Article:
A recent donation of artwork by Jewish artist Barbara Wolff to the Morgan Library & Museum in New York is doubly rare. With few exceptions, the Morgan’s collection stops at the year 1600, and its Hebrew illumination holdings are scarce.
“A gift of this sort is highly unusual to the department of medieval and Renaissance manuscripts,” says Roger Wieck, acting head of the department and Morgan curator. “We have been approached in the past by modern illuminators, who would have like to have their work represented at the Morgan, but we have not been favorably impressed with the quality.”
Wolff’s manuscripts – a hagaddah and a book that derives from Psalms – are “superlative” and the two donations “catapult the department’s holdings into the 21st century,” Wieck says.
The Rose Haggadah, donated to the museum by Daniel and Joanna S. Rose and one of the subjects of the Morgan exhibit “Hebrew Illumination for Our Time: The Art of Barbara Wolff” (through May 3), is a first for the museum, according to Wieck.
Pickling cucumbers, cultivating yeast for Challah, sewing tallit … these hebraic homesteading projects are certainly not for everyone. But most Jews would agree that plenty of our traditions instill a cool-before-it-was-cool “Do It Yourself” aesthetic. This is a culture that often made do with very little and did it all behind closed doors, or within a tight-knit community. Historically, the center of Jewish life was the home, not the synagogue. And so we present to you a list of eight reasonably simple Jewish DIY projects. You can totally do this stuff. I promise.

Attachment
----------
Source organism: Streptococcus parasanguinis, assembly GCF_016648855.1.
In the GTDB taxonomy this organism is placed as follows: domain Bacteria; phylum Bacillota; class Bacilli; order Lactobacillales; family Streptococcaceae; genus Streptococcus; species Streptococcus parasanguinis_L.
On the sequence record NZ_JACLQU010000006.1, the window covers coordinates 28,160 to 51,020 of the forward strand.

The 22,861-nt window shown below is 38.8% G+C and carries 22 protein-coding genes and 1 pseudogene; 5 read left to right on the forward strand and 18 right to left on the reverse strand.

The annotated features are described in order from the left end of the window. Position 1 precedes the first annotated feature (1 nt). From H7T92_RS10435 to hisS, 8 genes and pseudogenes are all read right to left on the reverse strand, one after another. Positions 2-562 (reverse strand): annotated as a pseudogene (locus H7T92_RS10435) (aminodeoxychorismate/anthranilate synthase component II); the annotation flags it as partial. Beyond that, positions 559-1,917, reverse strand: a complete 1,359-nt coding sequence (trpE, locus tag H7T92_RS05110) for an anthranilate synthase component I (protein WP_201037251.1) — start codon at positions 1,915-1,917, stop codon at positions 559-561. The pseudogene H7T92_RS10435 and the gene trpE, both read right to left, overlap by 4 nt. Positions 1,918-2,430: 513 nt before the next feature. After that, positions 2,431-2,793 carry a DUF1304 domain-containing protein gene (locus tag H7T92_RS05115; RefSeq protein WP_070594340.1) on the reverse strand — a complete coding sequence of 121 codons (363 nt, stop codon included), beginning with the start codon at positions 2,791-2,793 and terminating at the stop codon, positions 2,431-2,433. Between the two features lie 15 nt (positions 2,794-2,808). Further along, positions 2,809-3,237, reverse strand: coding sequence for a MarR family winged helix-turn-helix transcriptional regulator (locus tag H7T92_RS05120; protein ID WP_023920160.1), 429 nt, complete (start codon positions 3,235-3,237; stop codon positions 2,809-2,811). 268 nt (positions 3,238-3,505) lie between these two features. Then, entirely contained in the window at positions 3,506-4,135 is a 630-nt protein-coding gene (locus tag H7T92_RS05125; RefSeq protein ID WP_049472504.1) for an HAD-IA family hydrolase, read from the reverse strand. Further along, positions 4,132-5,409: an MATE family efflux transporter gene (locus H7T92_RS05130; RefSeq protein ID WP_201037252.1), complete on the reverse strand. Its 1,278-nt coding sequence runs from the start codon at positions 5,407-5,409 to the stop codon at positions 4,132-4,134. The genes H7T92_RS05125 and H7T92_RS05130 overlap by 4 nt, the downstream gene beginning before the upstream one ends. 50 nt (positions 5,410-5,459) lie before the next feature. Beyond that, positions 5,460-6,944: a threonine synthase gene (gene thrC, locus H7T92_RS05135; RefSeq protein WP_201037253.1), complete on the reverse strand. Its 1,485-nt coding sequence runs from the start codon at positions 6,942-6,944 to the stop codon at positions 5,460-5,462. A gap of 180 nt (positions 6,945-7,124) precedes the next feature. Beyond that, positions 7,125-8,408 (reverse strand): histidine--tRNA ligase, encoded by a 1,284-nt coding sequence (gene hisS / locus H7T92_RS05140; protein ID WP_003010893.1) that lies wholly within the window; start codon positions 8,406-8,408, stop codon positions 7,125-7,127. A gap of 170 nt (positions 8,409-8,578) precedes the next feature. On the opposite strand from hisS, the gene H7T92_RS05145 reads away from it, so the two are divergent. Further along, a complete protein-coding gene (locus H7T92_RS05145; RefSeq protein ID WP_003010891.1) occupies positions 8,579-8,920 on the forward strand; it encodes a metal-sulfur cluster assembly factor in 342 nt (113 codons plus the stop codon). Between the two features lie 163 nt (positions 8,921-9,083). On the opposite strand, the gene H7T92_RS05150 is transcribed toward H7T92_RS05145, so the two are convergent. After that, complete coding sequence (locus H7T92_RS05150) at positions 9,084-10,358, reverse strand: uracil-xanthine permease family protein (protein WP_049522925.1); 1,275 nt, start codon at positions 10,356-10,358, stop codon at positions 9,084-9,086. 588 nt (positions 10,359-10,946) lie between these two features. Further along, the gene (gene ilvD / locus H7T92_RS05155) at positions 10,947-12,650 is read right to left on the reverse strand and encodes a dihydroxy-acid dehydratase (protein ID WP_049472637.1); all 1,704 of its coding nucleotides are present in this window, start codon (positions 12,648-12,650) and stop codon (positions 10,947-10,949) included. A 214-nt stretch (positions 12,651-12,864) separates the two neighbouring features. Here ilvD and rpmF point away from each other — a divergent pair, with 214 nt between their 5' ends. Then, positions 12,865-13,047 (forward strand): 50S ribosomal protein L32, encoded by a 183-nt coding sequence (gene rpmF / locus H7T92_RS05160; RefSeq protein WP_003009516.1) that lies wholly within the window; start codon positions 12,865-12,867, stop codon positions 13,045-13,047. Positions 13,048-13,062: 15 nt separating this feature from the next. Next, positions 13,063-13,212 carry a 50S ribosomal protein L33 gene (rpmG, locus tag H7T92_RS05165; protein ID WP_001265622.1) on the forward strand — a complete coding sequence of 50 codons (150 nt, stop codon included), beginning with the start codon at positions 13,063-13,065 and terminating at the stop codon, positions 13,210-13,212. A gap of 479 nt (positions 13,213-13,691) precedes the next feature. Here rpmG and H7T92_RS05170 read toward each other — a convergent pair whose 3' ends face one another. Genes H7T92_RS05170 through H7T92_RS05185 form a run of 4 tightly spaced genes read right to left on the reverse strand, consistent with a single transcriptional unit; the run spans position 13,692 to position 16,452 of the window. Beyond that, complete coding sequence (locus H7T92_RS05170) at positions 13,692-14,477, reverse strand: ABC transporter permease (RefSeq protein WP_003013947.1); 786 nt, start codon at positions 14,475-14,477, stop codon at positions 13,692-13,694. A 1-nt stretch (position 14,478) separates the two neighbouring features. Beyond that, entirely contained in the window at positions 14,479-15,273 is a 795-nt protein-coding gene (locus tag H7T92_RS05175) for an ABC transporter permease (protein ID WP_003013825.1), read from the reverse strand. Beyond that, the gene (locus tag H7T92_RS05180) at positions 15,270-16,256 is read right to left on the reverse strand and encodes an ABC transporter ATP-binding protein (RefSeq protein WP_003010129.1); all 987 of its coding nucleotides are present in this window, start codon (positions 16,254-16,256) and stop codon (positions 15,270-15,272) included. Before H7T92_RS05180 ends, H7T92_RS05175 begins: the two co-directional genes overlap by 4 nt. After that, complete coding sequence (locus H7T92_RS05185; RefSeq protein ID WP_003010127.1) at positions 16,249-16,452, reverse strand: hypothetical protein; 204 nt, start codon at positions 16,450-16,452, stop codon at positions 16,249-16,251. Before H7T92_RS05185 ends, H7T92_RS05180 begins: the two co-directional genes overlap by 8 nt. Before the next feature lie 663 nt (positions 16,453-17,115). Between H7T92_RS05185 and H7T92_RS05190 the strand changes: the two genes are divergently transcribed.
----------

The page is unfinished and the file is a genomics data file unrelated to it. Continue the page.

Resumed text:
1. Make a Family Tree
What Jewish family hasn’t played at least one round of Jewish Genealogy? You can go two routes: decorative or academic. If you’re only going to go a couple of generations back, you can fit you findings on a beautiful piece of art to hang in the home.
But if you’re willing to do some digging — uncovering Ellis Island papers, Shtetl Yizkor books and other primary sources of your family’s story — I guarantee that other members of your family would like to be involved in your findings. The venerable JewishGen is a good place to start. Once you’ve got some basic data, consider entering it to an online or printable template (reputable template sites include MyHeritage.com, Wikitree.com and Geni.com), so that it can be safely stored and shared. Be careful of sharing sensitive personal information on these sites, however, and take advantage of relevant privacy controls.
2. Create your own Chuppah
It can cost up to $1,000 to rent a decorated freestanding Chuppah from a wedding planner or florist. If you decide to make your own, it won’t be free, but it won’t cost nearly that much. For inspiration, head to the photo-sharing social network of choice for dreamy brides: Pinterest. Then check out this set of instructions for a simple, freestanding Chuppah. And here are instructions for an equally attractive version that’s designed to be held aloft by four friends.
If you’re into chopping down your own branches, this one is for you.